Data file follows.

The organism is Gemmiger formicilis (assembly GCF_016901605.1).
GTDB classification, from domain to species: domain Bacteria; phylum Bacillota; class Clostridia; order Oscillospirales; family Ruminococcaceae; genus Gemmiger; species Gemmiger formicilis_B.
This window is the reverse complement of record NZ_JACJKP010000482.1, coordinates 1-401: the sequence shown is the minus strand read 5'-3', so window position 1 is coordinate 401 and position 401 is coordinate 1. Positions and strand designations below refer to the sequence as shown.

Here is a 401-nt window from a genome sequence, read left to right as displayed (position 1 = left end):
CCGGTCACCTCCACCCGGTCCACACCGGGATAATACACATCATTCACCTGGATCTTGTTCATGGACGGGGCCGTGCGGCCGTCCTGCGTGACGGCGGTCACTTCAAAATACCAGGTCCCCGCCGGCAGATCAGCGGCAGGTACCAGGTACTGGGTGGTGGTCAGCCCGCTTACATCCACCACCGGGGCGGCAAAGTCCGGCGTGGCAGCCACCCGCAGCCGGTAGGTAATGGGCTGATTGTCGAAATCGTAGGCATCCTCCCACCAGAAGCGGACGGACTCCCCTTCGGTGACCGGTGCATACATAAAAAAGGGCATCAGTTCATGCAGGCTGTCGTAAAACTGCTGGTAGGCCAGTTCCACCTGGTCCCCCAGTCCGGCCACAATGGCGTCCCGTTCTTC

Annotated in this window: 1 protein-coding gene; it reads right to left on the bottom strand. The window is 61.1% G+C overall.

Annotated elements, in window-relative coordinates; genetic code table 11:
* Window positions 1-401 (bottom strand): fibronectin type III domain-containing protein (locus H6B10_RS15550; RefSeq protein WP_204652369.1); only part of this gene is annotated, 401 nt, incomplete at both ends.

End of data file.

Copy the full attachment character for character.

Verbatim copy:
The organism is Gemmiger formicilis (assembly GCF_016901605.1).
GTDB classification, from domain to species: domain Bacteria; phylum Bacillota; class Clostridia; order Oscillospirales; family Ruminococcaceae; genus Gemmiger; species Gemmiger formicilis_B.
This window is the reverse complement of record NZ_JACJKP010000482.1, coordinates 1-401: the sequence shown is the minus strand read 5'-3', so window position 1 is coordinate 401 and position 401 is coordinate 1. Positions and strand designations below refer to the sequence as shown.

Here is a 401-nt window from a genome sequence, read left to right as displayed (position 1 = left end):
CCGGTCACCTCCACCCGGTCCACACCGGGATAATACACATCATTCACCTGGATCTTGTTCATGGACGGGGCCGTGCGGCCGTCCTGCGTGACGGCGGTCACTTCAAAATACCAGGTCCCCGCCGGCAGATCAGCGGCAGGTACCAGGTACTGGGTGGTGGTCAGCCCGCTTACATCCACCACCGGGGCGGCAAAGTCCGGCGTGGCAGCCACCCGCAGCCGGTAGGTAATGGGCTGATTGTCGAAATCGTAGGCATCCTCCCACCAGAAGCGGACGGACTCCCCTTCGGTGACCGGTGCATACATAAAAAAGGGCATCAGTTCATGCAGGCTGTCGTAAAACTGCTGGTAGGCCAGTTCCACCTGGTCCCCCAGTCCGGCCACAATGGCGTCCCGTTCTTC

Annotated in this window: 1 protein-coding gene; it reads right to left on the bottom strand. The window is 61.1% G+C overall.

Annotated elements, in window-relative coordinates; genetic code table 11:
* Window positions 1-401 (bottom strand): fibronectin type III domain-containing protein (locus H6B10_RS15550; RefSeq protein WP_204652369.1); only part of this gene is annotated, 401 nt, incomplete at both ends.